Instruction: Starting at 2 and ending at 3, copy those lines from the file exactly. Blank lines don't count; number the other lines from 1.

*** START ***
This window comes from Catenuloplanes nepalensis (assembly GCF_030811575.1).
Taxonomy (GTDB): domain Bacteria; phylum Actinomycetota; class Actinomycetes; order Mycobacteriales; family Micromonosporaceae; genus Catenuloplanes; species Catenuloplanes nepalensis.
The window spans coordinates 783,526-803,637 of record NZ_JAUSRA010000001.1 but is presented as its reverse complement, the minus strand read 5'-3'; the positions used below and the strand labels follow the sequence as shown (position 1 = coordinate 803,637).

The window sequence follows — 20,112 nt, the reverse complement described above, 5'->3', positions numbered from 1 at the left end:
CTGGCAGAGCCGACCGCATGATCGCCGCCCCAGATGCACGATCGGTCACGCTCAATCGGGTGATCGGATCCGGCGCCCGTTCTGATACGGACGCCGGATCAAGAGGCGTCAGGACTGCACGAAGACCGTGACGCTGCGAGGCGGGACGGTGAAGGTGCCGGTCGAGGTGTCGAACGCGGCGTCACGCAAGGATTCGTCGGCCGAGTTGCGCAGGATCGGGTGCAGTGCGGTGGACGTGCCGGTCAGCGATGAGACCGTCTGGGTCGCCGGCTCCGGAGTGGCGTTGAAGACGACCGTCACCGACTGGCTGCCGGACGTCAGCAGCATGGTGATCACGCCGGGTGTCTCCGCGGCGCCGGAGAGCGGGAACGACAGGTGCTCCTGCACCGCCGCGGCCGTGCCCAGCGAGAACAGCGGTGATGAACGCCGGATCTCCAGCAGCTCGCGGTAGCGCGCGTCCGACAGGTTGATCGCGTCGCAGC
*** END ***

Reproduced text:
Taxonomy (GTDB): domain Bacteria; phylum Actinomycetota; class Actinomycetes; order Mycobacteriales; family Micromonosporaceae; genus Catenuloplanes; species Catenuloplanes nepalensis.
The window spans coordinates 783,526-803,637 of record NZ_JAUSRA010000001.1 but is presented as its reverse complement, the minus strand read 5'-3'; the positions used below and the strand labels follow the sequence as shown (position 1 = coordinate 803,637).